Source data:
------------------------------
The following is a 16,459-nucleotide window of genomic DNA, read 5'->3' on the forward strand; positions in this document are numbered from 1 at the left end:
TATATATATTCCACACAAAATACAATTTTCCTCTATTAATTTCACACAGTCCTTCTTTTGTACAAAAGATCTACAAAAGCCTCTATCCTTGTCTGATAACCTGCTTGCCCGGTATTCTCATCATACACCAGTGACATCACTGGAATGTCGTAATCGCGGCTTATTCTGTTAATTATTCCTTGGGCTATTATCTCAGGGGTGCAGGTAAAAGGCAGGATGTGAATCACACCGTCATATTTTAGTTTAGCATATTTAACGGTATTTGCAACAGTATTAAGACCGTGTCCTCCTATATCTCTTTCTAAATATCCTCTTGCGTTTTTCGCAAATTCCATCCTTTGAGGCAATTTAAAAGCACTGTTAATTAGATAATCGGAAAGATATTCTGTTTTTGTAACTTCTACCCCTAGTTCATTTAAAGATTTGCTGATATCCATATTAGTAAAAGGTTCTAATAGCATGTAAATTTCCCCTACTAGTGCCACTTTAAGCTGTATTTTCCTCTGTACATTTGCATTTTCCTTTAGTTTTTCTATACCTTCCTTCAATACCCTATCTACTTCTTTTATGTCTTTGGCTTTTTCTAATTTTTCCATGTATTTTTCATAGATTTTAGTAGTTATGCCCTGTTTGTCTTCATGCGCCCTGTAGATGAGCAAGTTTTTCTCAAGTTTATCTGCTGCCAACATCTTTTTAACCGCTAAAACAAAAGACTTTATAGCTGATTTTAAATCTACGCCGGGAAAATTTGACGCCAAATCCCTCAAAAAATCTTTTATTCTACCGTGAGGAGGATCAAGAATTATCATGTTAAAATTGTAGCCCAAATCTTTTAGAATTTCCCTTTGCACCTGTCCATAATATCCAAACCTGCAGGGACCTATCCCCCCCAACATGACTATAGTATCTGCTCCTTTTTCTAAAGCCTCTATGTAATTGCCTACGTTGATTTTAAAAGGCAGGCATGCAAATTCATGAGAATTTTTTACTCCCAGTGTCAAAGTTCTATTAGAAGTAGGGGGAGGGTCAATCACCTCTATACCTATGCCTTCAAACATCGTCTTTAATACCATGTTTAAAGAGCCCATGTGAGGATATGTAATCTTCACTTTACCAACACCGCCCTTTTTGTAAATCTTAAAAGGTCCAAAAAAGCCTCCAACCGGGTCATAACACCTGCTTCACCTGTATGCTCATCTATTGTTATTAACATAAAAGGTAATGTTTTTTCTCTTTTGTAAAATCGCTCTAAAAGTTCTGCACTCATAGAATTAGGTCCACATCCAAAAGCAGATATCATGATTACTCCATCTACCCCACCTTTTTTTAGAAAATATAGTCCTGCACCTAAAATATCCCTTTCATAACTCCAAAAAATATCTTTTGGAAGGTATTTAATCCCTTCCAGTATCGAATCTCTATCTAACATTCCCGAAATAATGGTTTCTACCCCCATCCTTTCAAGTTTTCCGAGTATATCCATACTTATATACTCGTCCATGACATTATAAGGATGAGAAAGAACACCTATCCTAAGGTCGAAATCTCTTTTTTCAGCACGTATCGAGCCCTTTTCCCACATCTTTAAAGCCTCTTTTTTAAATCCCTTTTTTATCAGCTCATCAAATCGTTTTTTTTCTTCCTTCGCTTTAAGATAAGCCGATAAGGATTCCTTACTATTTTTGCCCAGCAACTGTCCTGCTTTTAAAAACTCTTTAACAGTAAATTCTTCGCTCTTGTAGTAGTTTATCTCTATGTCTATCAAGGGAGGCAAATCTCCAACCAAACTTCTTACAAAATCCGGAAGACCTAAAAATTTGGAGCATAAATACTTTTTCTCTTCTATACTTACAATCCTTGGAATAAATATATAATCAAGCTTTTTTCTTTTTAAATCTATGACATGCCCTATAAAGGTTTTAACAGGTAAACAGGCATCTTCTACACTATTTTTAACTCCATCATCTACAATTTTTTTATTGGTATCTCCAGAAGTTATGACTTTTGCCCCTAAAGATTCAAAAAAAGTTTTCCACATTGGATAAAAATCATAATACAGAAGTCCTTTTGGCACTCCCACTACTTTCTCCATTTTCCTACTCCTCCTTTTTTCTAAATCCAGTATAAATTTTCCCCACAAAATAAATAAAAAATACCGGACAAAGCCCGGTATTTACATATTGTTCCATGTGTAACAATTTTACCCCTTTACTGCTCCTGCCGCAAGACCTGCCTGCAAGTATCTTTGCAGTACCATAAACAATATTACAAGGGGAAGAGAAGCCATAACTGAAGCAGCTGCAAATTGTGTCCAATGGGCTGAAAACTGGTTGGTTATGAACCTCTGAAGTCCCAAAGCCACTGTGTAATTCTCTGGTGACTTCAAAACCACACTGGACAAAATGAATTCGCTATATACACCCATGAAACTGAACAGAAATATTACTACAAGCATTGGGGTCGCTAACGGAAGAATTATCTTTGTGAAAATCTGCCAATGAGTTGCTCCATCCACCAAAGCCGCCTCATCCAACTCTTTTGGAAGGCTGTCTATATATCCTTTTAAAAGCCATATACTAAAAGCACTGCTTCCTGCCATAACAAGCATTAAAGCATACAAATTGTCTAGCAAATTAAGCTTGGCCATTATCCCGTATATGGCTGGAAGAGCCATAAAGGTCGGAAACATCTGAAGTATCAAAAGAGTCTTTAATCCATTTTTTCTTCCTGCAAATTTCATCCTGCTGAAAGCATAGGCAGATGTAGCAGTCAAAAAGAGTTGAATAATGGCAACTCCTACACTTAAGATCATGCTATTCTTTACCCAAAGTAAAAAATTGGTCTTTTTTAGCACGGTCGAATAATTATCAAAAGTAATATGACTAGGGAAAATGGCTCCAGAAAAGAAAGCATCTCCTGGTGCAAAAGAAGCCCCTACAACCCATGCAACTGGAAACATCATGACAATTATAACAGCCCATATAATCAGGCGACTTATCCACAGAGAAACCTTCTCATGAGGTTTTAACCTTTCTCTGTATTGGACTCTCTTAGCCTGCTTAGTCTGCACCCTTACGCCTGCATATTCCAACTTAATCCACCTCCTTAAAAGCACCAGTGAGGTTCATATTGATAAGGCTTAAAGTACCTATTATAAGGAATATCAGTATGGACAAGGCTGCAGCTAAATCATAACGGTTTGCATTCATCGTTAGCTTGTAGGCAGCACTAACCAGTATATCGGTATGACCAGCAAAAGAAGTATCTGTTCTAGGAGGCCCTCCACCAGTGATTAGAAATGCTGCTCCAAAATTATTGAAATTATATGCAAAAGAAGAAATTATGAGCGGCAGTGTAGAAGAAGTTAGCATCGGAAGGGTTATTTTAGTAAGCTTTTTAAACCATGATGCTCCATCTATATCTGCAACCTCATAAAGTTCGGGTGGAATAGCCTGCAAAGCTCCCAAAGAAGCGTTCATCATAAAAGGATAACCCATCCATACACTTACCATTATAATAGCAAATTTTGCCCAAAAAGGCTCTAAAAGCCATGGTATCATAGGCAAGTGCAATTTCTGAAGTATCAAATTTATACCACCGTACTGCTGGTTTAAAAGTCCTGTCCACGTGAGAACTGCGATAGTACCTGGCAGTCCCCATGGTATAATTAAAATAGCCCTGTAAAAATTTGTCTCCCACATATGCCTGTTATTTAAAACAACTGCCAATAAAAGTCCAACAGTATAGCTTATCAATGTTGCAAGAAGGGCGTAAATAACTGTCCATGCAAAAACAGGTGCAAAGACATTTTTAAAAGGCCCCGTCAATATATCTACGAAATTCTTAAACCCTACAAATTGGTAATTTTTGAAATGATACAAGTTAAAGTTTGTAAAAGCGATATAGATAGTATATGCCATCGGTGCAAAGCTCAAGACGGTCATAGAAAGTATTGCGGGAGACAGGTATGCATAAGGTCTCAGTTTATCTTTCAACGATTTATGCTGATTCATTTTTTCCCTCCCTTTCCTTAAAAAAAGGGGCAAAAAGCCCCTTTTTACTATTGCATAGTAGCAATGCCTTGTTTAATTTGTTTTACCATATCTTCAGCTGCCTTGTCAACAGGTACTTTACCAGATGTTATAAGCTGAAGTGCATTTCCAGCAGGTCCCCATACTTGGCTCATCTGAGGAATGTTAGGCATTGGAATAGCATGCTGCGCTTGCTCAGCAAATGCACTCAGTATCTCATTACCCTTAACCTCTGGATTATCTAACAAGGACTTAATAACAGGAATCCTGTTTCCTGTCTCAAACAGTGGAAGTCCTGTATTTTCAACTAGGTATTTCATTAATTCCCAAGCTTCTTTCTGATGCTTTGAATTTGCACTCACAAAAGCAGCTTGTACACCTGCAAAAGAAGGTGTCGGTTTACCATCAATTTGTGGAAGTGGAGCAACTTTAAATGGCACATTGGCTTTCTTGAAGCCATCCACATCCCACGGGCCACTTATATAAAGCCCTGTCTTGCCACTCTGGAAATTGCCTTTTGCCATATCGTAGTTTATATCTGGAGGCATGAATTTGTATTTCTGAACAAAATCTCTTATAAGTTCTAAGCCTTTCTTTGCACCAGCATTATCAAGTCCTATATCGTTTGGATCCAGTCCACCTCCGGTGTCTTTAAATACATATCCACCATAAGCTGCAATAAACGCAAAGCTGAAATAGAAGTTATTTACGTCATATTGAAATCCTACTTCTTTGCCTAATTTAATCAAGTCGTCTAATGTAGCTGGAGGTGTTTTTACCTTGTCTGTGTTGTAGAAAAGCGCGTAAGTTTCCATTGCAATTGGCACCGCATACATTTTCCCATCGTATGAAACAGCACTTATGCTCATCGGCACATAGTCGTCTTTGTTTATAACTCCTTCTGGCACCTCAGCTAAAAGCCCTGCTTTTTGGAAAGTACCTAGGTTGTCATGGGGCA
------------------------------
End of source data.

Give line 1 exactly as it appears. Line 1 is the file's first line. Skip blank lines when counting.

The following is a 16,459-nucleotide window of genomic DNA, read 5'->3' on the forward strand; positions in this document are numbered from 1 at the left end: